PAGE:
WESTCHESTER COUNTY, N.Y. -- You can’t miss them – the “tree-eating” invasive vines so evident along our parkways, the insect invaders that decimate our native trees, the carpets of invasive plants that engulf our forest floors. Invasive plants and pests seem to be everywhere, and in record numbers.
The timely workshop, “Nature’s Invaders: Unwelcomed Plants and Pests” was recently presented by The Native Plant Center in Valhalla, New York, as part of Go Native U at Westchester Community College. Landscape professionals, non-profit staffers, municipal employees and home gardeners filled the auditorium to hear the latest information on invasive species and what to do about them.
The first of three instructors, Jessica A. Schuler, Director of the Thain Family Forest at the New York Botanical Garden, spoke about the problems and progress with invasive species in our region. Exotic invasive species did not evolve here, but have been brought to the U.S., intentionally and unintentionally, from other countries -usually from Asia or Europe. The pests and predators that keep them in check in their own countries are absent here. Without these obstacles to rampant reproduction, invasive species can be highly successful - able to outcompete and displace our own native species, and as a result, they can disrupt entire ecosystems.
If left unchecked, invasive species have the potential of completely eradicating certain native plants. Canada Hemlock, an important native conifer, unique for its ability to grow in shady conditions, has been devastated by the exotic invasive insect, Hemlock Wooly Adelgid. Birds and mammals that depend upon Canada Hemlock for cover and nesting sites, have been left with no evergreen alternatives in the inner reaches of our forests.
Schuler shared some of the new initiatives in New York designed to raise awareness about invasive species and help control their spread. New York has recently passed regulations that will go into effect next March, regulating and prohibiting the sale of many invasive plants. Regionally, the recently formed Lower Hudson Partnership for Regional Invasive Species Management is an important resource for information and action against invasive species.
Schuler encourages all of us to “get involved in the regional conservation effort to protect and restore native plants in local ecosystems through the monitoring and management of invasive species.“
Bob DelTorto, VP of the Bronx River Parkway Reservation Conservancy and member of the Invasive Vine Task Force of Groundwork Hudson Valley, was the second instructor at the workshop. DelTorto has led volunteer invasive removal efforts throughout Westchester County for 10 years and has done battle with countless invasive plants. DelTorto explained the numerous ways that invasive plants can spread - birds and mammals can spread seeds after eating the fruits of invasive plants, wind can carry invasive seeds from invaded areas, seeds may be carried by water, down a stream, or via stormwater runoff, and humans can inadvertently spread the seed on the soles of their shoes. Many invasive plants grow very successfully without any additional help. Japanese Knotweed is particularly adept at this, with an extraordinary ability to regenerate from pieces of the plant as small as a thumbnail.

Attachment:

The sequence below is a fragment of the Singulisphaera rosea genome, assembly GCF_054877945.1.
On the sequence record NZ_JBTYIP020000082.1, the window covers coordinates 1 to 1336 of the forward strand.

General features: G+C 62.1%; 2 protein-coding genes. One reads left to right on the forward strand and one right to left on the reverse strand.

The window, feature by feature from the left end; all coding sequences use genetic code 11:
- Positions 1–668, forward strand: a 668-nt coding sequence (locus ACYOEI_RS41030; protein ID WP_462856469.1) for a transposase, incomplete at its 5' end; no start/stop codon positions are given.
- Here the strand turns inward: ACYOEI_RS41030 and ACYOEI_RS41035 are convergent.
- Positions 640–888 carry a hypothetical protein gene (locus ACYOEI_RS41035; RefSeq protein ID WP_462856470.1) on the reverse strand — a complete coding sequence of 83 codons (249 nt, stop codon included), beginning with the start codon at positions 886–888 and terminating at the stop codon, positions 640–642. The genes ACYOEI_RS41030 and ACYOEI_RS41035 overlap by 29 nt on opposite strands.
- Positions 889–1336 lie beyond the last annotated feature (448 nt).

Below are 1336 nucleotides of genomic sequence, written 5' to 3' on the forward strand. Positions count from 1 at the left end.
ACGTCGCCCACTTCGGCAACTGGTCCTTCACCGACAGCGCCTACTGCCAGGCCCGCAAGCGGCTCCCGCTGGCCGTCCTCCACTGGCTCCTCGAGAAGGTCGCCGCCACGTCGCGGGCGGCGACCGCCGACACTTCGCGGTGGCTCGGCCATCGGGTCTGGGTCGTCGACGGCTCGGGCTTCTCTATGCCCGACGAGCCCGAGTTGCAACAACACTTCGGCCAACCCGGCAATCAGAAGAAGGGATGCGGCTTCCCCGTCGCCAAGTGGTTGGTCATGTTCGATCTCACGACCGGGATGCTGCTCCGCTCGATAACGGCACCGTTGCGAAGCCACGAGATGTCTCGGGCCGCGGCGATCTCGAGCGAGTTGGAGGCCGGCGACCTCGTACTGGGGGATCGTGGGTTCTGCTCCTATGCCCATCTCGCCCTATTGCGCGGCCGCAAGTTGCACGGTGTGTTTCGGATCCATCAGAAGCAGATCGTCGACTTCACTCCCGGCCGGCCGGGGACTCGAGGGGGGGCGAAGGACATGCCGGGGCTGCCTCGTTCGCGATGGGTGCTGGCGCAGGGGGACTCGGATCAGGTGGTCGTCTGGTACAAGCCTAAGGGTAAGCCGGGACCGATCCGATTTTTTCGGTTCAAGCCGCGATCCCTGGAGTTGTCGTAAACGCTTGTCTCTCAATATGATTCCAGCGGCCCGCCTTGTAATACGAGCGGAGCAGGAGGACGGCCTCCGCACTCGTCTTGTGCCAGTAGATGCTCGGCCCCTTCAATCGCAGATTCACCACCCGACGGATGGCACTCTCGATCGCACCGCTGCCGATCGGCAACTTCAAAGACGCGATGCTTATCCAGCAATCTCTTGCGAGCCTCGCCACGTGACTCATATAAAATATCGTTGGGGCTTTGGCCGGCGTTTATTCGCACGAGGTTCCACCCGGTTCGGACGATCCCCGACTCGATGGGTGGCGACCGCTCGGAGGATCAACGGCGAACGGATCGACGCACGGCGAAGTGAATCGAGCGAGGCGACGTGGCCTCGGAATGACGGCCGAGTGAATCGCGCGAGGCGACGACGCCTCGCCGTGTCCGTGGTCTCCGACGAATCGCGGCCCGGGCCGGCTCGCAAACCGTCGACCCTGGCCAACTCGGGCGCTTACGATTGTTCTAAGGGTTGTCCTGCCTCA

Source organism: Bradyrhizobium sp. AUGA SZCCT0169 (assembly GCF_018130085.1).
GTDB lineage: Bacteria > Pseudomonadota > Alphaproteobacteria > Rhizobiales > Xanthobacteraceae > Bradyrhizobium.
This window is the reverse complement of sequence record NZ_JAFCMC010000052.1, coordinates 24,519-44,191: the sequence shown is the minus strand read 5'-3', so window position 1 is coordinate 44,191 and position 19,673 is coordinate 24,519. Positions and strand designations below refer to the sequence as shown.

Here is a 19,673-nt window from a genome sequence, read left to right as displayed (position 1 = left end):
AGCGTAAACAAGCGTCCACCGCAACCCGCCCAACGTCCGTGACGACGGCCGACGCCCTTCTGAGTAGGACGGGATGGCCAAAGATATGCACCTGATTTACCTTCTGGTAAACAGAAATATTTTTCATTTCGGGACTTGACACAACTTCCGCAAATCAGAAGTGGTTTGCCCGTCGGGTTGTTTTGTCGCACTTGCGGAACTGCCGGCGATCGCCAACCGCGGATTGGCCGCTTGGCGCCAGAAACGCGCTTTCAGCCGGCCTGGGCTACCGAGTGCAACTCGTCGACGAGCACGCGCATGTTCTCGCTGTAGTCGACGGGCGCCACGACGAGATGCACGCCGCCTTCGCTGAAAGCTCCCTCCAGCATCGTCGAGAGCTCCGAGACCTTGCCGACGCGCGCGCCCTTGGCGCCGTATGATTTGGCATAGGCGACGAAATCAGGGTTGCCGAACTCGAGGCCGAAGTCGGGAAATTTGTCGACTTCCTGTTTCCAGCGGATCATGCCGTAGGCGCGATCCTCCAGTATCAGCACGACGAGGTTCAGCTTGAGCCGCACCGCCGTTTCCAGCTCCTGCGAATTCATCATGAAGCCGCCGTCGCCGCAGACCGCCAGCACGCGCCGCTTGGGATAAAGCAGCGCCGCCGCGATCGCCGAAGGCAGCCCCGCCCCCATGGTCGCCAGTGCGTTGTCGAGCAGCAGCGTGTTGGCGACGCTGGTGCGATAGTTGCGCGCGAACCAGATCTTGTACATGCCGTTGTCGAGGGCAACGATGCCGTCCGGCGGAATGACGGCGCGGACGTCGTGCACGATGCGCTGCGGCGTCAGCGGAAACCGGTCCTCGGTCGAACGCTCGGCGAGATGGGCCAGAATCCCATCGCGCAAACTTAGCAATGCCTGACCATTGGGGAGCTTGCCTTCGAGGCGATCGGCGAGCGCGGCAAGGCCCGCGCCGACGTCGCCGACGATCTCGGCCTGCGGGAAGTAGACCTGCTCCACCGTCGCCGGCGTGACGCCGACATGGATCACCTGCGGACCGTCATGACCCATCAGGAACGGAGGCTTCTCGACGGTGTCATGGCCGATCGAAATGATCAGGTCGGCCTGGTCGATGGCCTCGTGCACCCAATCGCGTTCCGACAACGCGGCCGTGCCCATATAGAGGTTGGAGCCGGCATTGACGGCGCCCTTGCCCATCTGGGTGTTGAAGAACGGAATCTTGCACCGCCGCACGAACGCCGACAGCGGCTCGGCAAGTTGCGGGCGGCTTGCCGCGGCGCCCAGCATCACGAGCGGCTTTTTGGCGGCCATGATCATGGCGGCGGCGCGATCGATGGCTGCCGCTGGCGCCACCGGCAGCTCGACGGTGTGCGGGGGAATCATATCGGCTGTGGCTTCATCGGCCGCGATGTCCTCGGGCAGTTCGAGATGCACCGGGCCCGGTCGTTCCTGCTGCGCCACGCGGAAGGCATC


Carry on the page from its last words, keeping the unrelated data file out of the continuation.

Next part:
DelTorto detailed many of the common invasive plants that are threatening our region: Oriental Bittersweet, Porcelain Berry, Multiflora Rose, Norway Maple, Tree of Heaven, Japanese Barberry, Winged Euonymus, Mile-a-Minute Vine, Phragmites, Kudzu and more. Many of these species were introduced from other countries in the late 1800’s, explained DelTorto, due to their ornamental features or functional applications. Japanese Stiltgrass, now a ground-hugging thug in our forests, was used as a packing material to ship porcelain from Japan.
The workshop continued outdoors with DelTorto pointing out several invasive species growing immediately outside of the building’s entrance. Some plants were barely noticeable, in early stages of growth, while others were engulfing a sizeable rhododendron, which could barely be detected under the strangling vines. Within minutes DelTorto had freed the Rhododendron, which otherwise, would have surely died.
“I'm encouraged by the interest of today's participants in dealing with invasive plants,” said DelTorto, who would be delighted to have you join him as a volunteer as he releases native trees and shrubs from their green invaders throughout the Hudson Valley.
Jennifer Dean, the final speaker, is the Invasive Species Biologist for the New York Natural Heritage Program. She provides the biological expertise for the New York iMapInvasives database, an online, GIS-based data management system. Dean demonstrated this system that allows assists citizen scientists and natural resource managers to identify and report invasive species. Detection and reporting of invasive species is a critical step in curtailing their spread.
“The best ways to protect our valued places from invasive species are to avoid spreading invaders into new areas and to catch new infestations before they get out of hand,'' she said. You can learn to identify some of the most damaging, high priority species, and report possible findings by signing up at New York iMapInvasives.
The message from “Nature’s Invaders” is an encouraging one – we can each do our part to report, remove and replace invasive plants and improve the quality of the environment around us.
Kim Eierman, a resident of Bronxville, is an environmental horticulturist and Founder of EcoBeneficial. When she is not speaking, writing, or consulting about ecological landscapes, she teaches at the New York Botanical Garden, Brooklyn Botanic Garden, The Native Plant Center and Rutgers Home Gardeners School.
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